7.3 Word endings
Perhaps you have already noticed that some words in the passage of Euripides differ slightly from their dictionary entries. This is a sure sign that changes in the form of words play some role in the Greek language. Look, for instance, at the name ‘Kadmos’. Compare the word as it appears in the text (Κάδμου, Kadmou) with its dictionary entry (Κάδμος, Kadmos) in Table 17. They differ by one letter, which has a crucial effect on the meaning of the word.
Table 17 Dictionary entry for Κάδμος, Kadmos
|Κάδμου (Kadmou)||of Kadmos||Κάδμος (Kadmos), Kadmos (or ‘Cadmus’), founder of the city of Thebes|
How many words in the opening lines of the Bacchae differ from their dictionary entry? [You may find it helpful here and elsewhere to open the Greek text in a separate tab or window by right-clicking the link.]
Fewer than half
More than half
The correct answer is b.
More than half of the words are used by Euripides in a different form from their dictionary entry. They are listed below.
Dictionary entries for Bacchae 1−3.
|Διὸς (Dios)||of Zeus||Ζεύς (Zeus) – ‘Zeus’|
|τήνδε (tēnde)||this||ὅδε (hode) – ‘this’|
|Θηβαίων (Thēbaiōn)||of Thebans||Θηβαῖος (Thēbaios) – ‘Theban’, i.e. from the city of Thebes|
|χθόνα (chthona)||land||χθών (chthōn) – ‘land’|
|ὃν (hon)||whom||(ὅς, hos) – the Greek relative pronoun, ‘who’|
|τίκτει (tiktei)||bear, give birth to||τίκτω (tiktō) – ‘give birth to’|
|ποθ᾽ (poth') (strictly speaking, this word has not changed its ending, but has been elided with the following word)||once||πότε (pote) – ‘once’|
|ἡ (hē)||the||ὅ (ho) – the Greek definite article.|
|Κάδμου (Kadmou)||of Kadmos||Κάδμος (Kadmos) – Kadmos (or ‘Cadmus’), founder of the city of Thebes|
|λοχευθεῖσ' (locheutheis')||brought to labour||λοχεύω (locheuō) – ‘bring to labour or childbirth’|
|ἀστραπηφόρῳ (astrapēphorōi)||lightning-bearing||ἀστραπηφόρος (astrapēphoros) – ‘carrying lightning’ (or ‘carried by lightning’)|
|πυρί (pyri)||by fire||πύρ (pyr) – ‘fire’|
Your results might differ slightly if you have used your own dictionary. Some dictionaries will contain entries for common forms like ὃν (hon) or ἡ (hē).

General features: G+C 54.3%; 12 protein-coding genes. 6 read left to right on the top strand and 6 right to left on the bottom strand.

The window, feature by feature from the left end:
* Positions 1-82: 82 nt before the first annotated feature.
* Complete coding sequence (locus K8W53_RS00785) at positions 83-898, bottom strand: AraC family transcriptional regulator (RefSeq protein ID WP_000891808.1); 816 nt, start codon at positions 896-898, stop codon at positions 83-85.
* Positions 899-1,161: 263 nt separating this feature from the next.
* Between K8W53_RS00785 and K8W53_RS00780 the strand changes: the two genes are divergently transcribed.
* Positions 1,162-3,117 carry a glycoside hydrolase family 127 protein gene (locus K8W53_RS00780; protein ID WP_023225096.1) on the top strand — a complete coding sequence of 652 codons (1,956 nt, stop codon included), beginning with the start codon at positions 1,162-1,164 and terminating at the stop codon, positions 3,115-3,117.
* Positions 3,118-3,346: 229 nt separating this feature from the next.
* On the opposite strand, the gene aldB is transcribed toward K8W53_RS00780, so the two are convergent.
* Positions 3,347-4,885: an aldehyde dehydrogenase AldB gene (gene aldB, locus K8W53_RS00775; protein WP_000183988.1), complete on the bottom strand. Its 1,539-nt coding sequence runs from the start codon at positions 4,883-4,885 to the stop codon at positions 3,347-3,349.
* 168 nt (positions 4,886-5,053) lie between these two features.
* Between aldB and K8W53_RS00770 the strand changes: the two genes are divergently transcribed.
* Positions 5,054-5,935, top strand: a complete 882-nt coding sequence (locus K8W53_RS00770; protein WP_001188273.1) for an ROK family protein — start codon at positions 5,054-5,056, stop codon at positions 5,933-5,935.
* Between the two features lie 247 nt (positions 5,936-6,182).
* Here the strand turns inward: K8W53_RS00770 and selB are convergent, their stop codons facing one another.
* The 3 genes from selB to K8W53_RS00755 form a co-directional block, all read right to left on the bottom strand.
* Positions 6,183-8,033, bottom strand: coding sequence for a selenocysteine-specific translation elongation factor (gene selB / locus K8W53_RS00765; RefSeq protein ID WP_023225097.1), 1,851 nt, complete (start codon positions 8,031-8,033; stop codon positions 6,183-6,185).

One of these words has undergone a radical transformation (Διὸς /Dios from Ζεύς / Zeus). For this reason it is more accurate to speak of changes of ‘word shape’ or ‘morphology’ (from the Greek word μορφή / morphē meaning ‘shape’) instead of ‘word endings’. In practice, however, as it is the ending that is most likely to change in Greek, we will continue to speak in terms of word-ending here. Incidentally, changes as drastic as those affecting the word ‘Zeus’ are reassuringly rare!
Now try the same activity with the English translation.
How many words in the English translation would appear in a dictionary with a different word ending?
Fewer than half
More than half
The correct answer is a.
There is room for discussion over the exact number, but it will be fewer than half and certainly fewer than the number in the equivalent passage of Greek. ‘Reached’ will appear under ‘reach’; ‘Thebans’, if it appeared at all, would appear under ‘Theban’. ‘Whom’ might have its own entry, although this would refer back to the entry for ‘who’.
What problem would arise with a dictionary containing entries for the word ‘reached’ or ‘Thebans’?
A dictionary containing ‘reached’ would need to include ‘walked’, ‘jogged’, ‘asked’, and every other verb form ending with ‘-ed’. A dictionary containing ‘Thebans’ would have to contain ‘dogs’, ‘cats’, ‘crocodiles’, and so on.
When learning English, it would be a pointless to learn all the forms of verbs that end in ‘-ed’. Instead, it is more sensible to learn a rule: that regular English verbs in the past tense follow a pattern of adding ‘-ed’. There are exceptions (‘eat’ becomes ‘ate’, ‘run becomes ‘ran’, and so on). These must be learned individually and may well have their own entries in a dictionary. But the majority follow a pattern which can be learned.